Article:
Hybrid gives your organization flexibility

Illustration of cloud components

Now that we've built a platform that seamlessly runs workloads in both public cloud and on-premise, we have a lot of flexibility in where we run our workloads and how we manage them. Our experience is that this makes it easier for the organization to mature legacy workloads.

All our greenfield projects are written with cloud native principles in mind, which makes it trivial to run them in the cloud. Legacy workloads, however, are not so lucky. They are often written with a lot of assumptions about the underlying infrastructure and are not cognizant of the resources they use. This means they are a poor fit to lift and shift to the cloud, as they will often be expensive and inefficient.

With a hybrid platform, we can use our on-premise offering as a spring board for modernization. Product teams will start by shifting their app to our on-premise Kubernetes platform, and then gradually modernize it to be cloud native. This method gives a few immediate benefits from the lift and shift like better observability, developer experience and security features but also gives fewer of the drawbacks, as the on-premise cloud is closer to the existing dependencies than a public cloud. Once this is done, smaller chunks kan be rewritten as microservices and moved to the cloud, communicating with the monolith seamlessly over the hybrid network. This is sometimes referred to as the strangler application.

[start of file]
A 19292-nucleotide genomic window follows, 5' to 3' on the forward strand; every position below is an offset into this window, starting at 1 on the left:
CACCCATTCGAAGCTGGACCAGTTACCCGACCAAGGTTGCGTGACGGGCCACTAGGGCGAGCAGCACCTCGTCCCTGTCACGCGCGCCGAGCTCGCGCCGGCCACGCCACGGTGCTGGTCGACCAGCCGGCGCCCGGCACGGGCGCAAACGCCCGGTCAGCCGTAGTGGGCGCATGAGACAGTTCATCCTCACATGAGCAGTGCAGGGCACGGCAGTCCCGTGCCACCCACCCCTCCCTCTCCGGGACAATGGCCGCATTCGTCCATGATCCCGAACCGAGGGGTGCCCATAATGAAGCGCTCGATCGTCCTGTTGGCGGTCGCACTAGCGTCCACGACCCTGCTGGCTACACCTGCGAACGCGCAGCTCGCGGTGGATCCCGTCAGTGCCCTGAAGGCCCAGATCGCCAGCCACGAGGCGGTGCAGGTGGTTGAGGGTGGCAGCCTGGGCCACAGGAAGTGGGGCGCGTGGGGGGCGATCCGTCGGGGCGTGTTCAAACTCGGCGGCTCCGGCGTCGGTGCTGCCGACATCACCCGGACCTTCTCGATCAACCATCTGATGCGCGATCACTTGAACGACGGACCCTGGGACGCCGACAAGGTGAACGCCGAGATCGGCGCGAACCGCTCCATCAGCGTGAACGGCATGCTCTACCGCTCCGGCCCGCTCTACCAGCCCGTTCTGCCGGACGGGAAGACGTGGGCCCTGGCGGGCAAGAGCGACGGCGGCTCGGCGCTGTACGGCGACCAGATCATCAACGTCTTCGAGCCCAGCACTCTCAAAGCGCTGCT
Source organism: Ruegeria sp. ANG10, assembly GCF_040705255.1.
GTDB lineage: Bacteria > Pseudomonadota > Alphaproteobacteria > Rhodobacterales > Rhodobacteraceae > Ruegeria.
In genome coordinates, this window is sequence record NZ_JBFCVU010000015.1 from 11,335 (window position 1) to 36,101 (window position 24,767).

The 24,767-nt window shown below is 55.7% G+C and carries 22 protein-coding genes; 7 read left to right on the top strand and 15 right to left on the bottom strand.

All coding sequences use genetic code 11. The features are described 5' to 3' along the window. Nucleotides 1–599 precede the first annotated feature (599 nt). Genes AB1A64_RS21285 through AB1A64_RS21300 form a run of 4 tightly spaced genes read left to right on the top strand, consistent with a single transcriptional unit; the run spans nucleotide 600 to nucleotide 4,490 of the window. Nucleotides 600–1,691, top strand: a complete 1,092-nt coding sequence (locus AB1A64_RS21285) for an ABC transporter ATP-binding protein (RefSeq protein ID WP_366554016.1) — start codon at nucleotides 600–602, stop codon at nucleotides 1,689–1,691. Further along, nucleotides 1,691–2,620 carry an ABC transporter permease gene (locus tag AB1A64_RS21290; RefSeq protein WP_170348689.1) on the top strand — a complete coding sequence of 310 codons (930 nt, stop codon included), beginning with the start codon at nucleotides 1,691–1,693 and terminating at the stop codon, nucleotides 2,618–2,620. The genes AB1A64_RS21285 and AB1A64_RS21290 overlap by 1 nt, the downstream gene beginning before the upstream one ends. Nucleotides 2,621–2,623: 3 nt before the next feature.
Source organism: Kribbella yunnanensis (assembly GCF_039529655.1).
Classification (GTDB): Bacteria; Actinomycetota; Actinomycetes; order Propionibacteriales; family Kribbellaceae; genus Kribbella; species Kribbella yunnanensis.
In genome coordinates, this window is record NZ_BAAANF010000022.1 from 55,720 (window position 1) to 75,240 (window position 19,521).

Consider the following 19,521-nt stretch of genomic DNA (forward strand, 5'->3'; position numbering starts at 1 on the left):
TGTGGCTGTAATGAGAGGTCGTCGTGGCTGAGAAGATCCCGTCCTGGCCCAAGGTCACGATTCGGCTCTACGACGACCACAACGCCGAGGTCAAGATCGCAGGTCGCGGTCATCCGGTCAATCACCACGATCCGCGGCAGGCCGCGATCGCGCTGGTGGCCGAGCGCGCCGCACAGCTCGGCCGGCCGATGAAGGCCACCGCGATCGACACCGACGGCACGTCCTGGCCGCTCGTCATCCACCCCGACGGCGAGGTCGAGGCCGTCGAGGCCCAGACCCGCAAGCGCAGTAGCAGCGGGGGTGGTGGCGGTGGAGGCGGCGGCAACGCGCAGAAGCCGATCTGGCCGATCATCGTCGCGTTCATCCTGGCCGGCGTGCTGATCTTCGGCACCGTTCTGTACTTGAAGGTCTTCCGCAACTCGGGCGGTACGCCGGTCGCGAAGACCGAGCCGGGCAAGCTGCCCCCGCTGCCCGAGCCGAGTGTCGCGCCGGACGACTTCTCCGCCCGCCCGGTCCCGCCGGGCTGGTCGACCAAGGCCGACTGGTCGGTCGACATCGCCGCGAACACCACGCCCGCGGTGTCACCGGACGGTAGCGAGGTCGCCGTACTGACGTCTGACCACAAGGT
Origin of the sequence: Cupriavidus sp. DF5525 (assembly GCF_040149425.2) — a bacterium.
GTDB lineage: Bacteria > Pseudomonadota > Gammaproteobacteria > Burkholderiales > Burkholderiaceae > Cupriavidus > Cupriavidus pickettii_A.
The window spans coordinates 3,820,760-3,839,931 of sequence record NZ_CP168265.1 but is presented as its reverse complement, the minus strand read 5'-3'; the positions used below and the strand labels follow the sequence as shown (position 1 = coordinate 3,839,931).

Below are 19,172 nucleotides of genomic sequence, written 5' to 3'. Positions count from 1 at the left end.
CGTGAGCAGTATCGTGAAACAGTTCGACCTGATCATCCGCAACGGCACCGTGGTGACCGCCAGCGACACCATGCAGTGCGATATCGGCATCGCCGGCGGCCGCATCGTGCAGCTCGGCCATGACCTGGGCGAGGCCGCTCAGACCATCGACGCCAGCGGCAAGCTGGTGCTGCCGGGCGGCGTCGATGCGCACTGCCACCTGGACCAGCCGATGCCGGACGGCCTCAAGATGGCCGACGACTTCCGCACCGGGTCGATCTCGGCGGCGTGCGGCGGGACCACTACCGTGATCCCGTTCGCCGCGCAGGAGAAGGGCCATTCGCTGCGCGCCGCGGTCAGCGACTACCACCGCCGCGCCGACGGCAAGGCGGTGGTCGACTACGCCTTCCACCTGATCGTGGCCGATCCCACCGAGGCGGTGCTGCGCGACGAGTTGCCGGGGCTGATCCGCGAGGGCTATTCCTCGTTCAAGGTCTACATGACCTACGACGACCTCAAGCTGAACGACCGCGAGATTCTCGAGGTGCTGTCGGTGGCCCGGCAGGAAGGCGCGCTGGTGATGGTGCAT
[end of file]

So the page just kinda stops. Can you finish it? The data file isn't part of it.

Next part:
This method significantly reduces the scope of refactoring, as one can focus on gradually rewriting smaller modules instead of rewriting the entire application.

Service mesh is hard, but maybe a necessary evil to make hybrid less painful

Illustration of service mesh with Istio logo

Oh my word how we have struggled with service mesh.

Starting from nothing with a goal of providing a secure-by-default zero-trust network layer with observability and traffic control is quite an undertaking, especially when you pair that with setting up a new kubernetes-based infrastructure from scratch. Istio is famously complex, and we've had our fair share of that.